Love Tractor: Love Tractor  CD/LP   (HHBTM Records)

Release date: November 6, 2020

Bio: Music scenes never invent themselves, except when they do.

That’s what makes the story of Athens, Georgia so exceptional and enduring. Punk rock may have cast its seeds to the wind in the late 1970s, but no one could have predicted it would take root in a sleepy little Georgia college town and blossom in a way that would change the face of music.

In early 1980, three friends and fellow art students Mark Cline, Michael Richmond, and Armistead Wellford came together to make music. They didn’t have many contemporaries, aside from The B-52s and Pylon, both fine acts. But Love Tractor didn’t sound like either. “Before ‘us,’ there were no bands in Athens,” recalls Cline. “Athens was a complete ghost town. There was Athens and UGA and then there was us. “Us” being the misfits in the Art school, we were about 150 students out of 35,000. We were very much apart from the rest, so we made our own fun. Part of the fun was creating music as there were no venues that catered to our crowd.”

Choosing the name Love Tractor, the group soon happened upon a sound. Each member came from different musical backgrounds and had different musical influences, yet instead of devoting themselves to one particular influence, they simply let the songs dictate themselves. “We were all dialed into each other, contrasting voices of instruments, not really playing along with each other but creating a groove,” Wellford states. “We found it interesting and intense to compose something new and different with our instruments; human voices would have just disrupted the flow and got in the way.”

The band set some modest goals. “When we formed in 1980, all we aspired to do was play New York City, release a record on DB Records, and get covered in NY Rocker and Interview Magazine,” states Cline. “And within a two-year period, we accomplished all three.”

Signing to the legendary Georgia label came quickly.

“The signing was a handshake,” Cline recalls. “The label was Danny Beard, period. He had vision and great taste— he still does. He took on bands that he loved. We wanted to be one of those bands. He produced the B-52’s and Pylon, our friends. At the time I shared a house with Michael and Curtis from Pylon, and we all went to art school together. Michael and I had gone to high school together in Atlanta. So if DB was good enough for our friends it was perfect for us. We would be able to do artistically exactly what we wanted, which was thrilling. So we were thrilled when Danny approached us about recording a record! DB was exactly where we wanted to be at that time.”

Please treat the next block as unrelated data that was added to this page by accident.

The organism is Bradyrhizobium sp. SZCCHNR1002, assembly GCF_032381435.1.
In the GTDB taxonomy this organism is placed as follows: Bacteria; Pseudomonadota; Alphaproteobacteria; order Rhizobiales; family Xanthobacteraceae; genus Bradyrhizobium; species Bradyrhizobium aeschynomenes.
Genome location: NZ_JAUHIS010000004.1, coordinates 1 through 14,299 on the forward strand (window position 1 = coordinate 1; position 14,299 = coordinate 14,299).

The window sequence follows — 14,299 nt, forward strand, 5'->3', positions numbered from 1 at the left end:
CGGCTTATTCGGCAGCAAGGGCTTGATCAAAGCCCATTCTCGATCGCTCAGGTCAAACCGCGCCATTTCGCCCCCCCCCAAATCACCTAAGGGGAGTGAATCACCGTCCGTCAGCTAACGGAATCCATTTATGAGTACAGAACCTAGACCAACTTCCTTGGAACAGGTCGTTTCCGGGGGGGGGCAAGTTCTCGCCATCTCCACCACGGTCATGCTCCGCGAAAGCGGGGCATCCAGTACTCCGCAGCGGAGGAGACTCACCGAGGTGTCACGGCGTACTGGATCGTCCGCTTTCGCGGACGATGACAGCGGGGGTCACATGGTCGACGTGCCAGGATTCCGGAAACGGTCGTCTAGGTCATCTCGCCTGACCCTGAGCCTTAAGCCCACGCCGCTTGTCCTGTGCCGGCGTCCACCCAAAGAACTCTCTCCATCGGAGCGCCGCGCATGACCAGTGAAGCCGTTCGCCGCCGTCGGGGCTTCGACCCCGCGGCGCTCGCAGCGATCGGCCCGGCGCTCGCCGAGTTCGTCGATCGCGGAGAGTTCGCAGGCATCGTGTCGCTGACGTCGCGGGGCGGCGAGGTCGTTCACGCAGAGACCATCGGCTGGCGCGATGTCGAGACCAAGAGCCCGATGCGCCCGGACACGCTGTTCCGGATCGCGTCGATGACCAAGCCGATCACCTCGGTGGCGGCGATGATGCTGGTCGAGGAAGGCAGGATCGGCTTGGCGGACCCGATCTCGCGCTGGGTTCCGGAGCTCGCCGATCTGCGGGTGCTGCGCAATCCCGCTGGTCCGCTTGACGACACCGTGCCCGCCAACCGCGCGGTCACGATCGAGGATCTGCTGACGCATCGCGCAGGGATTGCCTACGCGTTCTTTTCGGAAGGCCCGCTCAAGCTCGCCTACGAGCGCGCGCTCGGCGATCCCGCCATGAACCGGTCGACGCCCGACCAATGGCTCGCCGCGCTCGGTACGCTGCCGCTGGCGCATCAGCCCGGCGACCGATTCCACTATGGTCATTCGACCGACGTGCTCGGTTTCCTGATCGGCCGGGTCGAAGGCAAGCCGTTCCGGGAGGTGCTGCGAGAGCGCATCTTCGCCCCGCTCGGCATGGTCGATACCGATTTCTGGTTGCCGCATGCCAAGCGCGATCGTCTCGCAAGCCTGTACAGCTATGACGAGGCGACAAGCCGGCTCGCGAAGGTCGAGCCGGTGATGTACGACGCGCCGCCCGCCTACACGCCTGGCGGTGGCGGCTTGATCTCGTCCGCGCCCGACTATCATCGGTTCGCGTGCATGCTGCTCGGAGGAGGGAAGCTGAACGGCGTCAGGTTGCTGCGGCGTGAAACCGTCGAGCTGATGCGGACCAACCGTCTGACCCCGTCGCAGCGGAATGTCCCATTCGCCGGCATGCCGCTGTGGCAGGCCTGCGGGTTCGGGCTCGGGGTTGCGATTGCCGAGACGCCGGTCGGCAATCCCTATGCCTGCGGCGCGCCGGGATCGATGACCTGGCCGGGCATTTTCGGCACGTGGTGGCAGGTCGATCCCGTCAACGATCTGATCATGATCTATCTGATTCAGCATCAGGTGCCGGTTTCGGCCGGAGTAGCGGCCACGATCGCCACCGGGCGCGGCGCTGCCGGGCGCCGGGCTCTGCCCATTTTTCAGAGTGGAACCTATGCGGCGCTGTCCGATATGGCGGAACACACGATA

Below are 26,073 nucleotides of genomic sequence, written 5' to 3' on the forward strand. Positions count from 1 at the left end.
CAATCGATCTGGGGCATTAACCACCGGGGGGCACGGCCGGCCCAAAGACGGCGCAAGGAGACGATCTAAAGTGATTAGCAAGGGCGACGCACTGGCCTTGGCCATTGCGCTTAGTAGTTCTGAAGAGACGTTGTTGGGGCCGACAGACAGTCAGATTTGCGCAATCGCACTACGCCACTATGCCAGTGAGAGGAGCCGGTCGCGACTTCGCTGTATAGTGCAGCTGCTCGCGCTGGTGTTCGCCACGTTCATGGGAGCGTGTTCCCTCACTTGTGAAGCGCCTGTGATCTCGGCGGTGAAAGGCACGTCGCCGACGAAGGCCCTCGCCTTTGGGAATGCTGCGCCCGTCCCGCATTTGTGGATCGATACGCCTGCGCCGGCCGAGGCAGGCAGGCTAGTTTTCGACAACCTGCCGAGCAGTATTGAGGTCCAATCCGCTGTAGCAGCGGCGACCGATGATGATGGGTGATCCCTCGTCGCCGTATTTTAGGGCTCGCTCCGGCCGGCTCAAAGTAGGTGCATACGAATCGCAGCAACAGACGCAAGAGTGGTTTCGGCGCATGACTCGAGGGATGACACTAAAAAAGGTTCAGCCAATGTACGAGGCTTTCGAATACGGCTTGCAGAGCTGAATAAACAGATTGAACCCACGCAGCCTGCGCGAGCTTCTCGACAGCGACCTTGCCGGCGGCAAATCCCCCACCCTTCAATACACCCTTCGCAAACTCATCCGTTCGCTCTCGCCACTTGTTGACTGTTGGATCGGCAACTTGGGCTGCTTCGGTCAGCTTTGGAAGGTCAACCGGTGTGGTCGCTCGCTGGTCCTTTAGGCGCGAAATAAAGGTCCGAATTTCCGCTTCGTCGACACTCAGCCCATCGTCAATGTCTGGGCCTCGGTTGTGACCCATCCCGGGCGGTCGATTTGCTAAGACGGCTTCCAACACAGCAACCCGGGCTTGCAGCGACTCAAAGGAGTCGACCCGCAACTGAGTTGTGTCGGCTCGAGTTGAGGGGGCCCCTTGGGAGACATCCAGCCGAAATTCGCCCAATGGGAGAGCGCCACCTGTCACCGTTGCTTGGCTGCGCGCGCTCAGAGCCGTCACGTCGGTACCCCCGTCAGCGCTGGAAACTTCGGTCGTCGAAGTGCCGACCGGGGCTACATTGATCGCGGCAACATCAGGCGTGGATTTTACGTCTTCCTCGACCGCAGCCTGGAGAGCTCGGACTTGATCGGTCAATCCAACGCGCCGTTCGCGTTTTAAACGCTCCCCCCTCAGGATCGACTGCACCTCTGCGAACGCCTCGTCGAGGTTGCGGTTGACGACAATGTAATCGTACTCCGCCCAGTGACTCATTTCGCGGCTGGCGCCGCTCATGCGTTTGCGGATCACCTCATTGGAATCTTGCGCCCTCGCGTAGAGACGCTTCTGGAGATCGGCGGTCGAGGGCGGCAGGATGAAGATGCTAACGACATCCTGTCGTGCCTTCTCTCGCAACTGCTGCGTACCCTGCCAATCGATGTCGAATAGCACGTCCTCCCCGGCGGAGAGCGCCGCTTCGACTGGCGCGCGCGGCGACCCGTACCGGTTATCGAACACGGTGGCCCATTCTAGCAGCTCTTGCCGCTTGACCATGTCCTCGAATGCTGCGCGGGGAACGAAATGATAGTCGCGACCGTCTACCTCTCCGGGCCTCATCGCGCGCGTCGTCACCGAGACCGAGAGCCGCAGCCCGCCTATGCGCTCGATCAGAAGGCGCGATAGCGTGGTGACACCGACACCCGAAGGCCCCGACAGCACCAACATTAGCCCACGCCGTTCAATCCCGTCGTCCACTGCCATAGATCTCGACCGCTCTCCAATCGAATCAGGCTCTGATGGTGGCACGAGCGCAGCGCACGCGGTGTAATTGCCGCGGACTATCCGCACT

Love Tractor came to fruition unexpectedly. “We went in the studio to do a single,” Cline says. “We had two days booked, but we just blew through each song quickly. Danny would say, ‘Well, ok, let’s do another song.’ And…we stopped at 11 songs,” Cline laughs. “We recorded so fast because that’s exactly what we were like live,” Wellford remembers. “Love Tractor was basically live in the studio.”

Indeed, Love Tractor burns with the intensity and electricity found at a live show. In its eleven tracks, you can hear a band inventing a sound that resonates with familiarity whilst offering something most unique. One can hear an amalgam of sounds throughout—a little post-punk here, some art-rock there, and a dash of Ennio Morricone there. More importantly, you can hear the electric sounds of the fresh and budding Athens, Georgia scene being born on this recording. No one could have predicted it, but Love Tractor was the sound of the present and of the future. In fact, four decades on, it’s hard to think of any records that sounded like Love Tractor at the time, yet today you can hear the album’s influences on many a recording.

Love Tractor may have been released in 1982, but one shouldn’t consider this reissue a mere postcard from the past. Instead, think of this as the reintroduction to a living, breathing work of art, one that still sounds as fresh and unique as it did 38 years ago.

“When I hear it, I love it. It sounds like nothing else, like nobody else,” declares Cline. ”Even after 38 years it gives me goose bumps.” Wellford agrees. “I love our music. They’re like our children. All of our DNA combined to make up these lovely children.”

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HHBTM will release a remixed and expanded edition of Love Tractor on November 6th on all formats. The release will be preceded by an exclusive Record Store Day 7” single consisting of two reimagined songs originally recorded during the Love Tractor sessions, “60 Degrees and Sunny” b/w “Festi-vals”. Love Tractor has been lovingly remixed by David Barbe and Bill Berry, and features liner-notes from R.E.M.’s Mike Mills, The B-52’s Kate Pierson, and noted writer/journalist Anthony DeCurtis. The album artwork has been re conceptualized by the band — all three visual artists.